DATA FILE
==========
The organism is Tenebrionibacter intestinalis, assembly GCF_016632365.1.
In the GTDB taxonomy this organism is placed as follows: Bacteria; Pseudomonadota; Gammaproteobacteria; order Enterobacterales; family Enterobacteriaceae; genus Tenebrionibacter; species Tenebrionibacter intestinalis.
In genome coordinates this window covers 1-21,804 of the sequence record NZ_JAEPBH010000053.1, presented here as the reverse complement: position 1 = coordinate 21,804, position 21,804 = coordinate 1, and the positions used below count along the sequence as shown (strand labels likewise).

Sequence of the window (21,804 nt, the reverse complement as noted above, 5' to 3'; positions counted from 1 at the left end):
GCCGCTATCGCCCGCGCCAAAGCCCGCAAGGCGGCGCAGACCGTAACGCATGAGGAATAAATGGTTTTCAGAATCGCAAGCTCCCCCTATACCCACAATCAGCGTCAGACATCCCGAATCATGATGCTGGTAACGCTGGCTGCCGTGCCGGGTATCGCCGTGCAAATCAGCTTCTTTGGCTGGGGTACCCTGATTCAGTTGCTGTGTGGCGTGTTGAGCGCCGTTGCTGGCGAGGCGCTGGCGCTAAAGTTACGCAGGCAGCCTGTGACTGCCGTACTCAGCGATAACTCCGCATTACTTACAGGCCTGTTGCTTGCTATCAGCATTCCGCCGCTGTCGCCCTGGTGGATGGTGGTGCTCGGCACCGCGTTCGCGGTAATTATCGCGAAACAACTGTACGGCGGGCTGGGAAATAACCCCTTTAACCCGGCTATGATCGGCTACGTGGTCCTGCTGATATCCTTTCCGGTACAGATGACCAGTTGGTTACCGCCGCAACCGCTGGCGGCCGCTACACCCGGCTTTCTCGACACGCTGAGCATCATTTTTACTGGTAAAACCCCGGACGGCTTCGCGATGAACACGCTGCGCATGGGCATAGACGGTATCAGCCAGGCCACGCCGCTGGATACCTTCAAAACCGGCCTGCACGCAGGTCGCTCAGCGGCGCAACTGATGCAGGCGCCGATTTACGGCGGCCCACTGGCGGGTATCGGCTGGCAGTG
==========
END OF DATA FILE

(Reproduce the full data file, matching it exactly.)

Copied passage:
The organism is Tenebrionibacter intestinalis, assembly GCF_016632365.1.
In the GTDB taxonomy this organism is placed as follows: Bacteria; Pseudomonadota; Gammaproteobacteria; order Enterobacterales; family Enterobacteriaceae; genus Tenebrionibacter; species Tenebrionibacter intestinalis.
In genome coordinates this window covers 1-21,804 of the sequence record NZ_JAEPBH010000053.1, presented here as the reverse complement: position 1 = coordinate 21,804, position 21,804 = coordinate 1, and the positions used below count along the sequence as shown (strand labels likewise).

Sequence of the window (21,804 nt, the reverse complement as noted above, 5' to 3'; positions counted from 1 at the left end):
GCCGCTATCGCCCGCGCCAAAGCCCGCAAGGCGGCGCAGACCGTAACGCATGAGGAATAAATGGTTTTCAGAATCGCAAGCTCCCCCTATACCCACAATCAGCGTCAGACATCCCGAATCATGATGCTGGTAACGCTGGCTGCCGTGCCGGGTATCGCCGTGCAAATCAGCTTCTTTGGCTGGGGTACCCTGATTCAGTTGCTGTGTGGCGTGTTGAGCGCCGTTGCTGGCGAGGCGCTGGCGCTAAAGTTACGCAGGCAGCCTGTGACTGCCGTACTCAGCGATAACTCCGCATTACTTACAGGCCTGTTGCTTGCTATCAGCATTCCGCCGCTGTCGCCCTGGTGGATGGTGGTGCTCGGCACCGCGTTCGCGGTAATTATCGCGAAACAACTGTACGGCGGGCTGGGAAATAACCCCTTTAACCCGGCTATGATCGGCTACGTGGTCCTGCTGATATCCTTTCCGGTACAGATGACCAGTTGGTTACCGCCGCAACCGCTGGCGGCCGCTACACCCGGCTTTCTCGACACGCTGAGCATCATTTTTACTGGTAAAACCCCGGACGGCTTCGCGATGAACACGCTGCGCATGGGCATAGACGGTATCAGCCAGGCCACGCCGCTGGATACCTTCAAAACCGGCCTGCACGCAGGTCGCTCAGCGGCGCAACTGATGCAGGCGCCGATTTACGGCGGCCCACTGGCGGGTATCGGCTGGCAGTG